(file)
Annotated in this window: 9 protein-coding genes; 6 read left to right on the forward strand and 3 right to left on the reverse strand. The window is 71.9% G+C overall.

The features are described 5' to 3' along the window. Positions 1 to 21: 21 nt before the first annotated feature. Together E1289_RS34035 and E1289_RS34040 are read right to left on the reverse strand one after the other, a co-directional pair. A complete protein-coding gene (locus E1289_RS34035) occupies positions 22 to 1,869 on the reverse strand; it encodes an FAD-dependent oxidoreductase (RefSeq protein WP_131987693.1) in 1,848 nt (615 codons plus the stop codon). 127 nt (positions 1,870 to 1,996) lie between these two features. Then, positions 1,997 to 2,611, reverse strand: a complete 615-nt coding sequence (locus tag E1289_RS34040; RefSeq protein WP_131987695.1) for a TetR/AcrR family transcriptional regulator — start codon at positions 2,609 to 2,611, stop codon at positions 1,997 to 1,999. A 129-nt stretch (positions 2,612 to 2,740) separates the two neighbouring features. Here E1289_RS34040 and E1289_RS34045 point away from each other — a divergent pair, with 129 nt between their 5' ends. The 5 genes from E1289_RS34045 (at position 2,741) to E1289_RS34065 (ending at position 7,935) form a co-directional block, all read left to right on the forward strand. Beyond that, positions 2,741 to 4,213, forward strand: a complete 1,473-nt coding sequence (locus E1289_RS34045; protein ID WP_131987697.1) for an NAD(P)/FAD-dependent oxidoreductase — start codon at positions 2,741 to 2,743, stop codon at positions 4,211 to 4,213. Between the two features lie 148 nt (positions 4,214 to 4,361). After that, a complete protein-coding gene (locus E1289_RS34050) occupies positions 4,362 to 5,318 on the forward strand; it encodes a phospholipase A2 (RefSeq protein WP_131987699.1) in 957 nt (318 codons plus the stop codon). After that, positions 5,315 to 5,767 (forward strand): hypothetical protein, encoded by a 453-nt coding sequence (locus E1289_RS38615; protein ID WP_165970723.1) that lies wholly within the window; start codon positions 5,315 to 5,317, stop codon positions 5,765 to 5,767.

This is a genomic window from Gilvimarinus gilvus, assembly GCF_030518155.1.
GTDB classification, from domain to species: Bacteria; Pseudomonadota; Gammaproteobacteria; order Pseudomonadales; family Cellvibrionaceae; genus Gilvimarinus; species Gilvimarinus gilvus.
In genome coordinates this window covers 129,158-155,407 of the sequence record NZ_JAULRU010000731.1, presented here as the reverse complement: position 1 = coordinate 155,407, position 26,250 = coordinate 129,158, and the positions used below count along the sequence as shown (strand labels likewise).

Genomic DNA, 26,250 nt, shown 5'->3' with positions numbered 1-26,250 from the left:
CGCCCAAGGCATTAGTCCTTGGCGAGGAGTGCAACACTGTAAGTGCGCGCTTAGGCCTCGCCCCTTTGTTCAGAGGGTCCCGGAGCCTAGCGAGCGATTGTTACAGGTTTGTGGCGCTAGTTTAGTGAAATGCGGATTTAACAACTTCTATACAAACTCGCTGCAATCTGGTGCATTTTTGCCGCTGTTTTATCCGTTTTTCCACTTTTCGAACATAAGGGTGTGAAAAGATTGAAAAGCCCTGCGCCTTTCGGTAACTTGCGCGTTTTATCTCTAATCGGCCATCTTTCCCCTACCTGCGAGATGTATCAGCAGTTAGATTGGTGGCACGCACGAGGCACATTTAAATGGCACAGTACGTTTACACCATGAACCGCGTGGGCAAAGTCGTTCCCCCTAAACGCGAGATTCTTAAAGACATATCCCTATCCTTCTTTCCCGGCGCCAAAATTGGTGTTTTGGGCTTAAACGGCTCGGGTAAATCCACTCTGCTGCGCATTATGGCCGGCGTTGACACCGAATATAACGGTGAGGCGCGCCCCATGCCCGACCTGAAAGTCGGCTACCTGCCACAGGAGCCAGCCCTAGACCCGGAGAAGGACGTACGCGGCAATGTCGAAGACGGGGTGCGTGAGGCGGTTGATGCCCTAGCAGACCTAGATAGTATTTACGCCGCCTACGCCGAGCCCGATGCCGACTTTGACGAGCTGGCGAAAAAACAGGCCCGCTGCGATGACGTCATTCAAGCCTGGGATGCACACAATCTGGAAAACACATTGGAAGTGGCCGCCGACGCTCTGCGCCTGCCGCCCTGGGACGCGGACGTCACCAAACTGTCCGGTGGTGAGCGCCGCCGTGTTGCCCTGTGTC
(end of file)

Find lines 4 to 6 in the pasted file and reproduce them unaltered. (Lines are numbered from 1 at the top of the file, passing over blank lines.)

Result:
GTDB classification, from domain to species: Bacteria; Pseudomonadota; Gammaproteobacteria; order Pseudomonadales; family Cellvibrionaceae; genus Gilvimarinus; species Gilvimarinus gilvus.
In genome coordinates this window covers 129,158-155,407 of the sequence record NZ_JAULRU010000731.1, presented here as the reverse complement: position 1 = coordinate 155,407, position 26,250 = coordinate 129,158, and the positions used below count along the sequence as shown (strand labels likewise).

Genomic DNA, 26,250 nt, shown 5'->3' with positions numbered 1-26,250 from the left: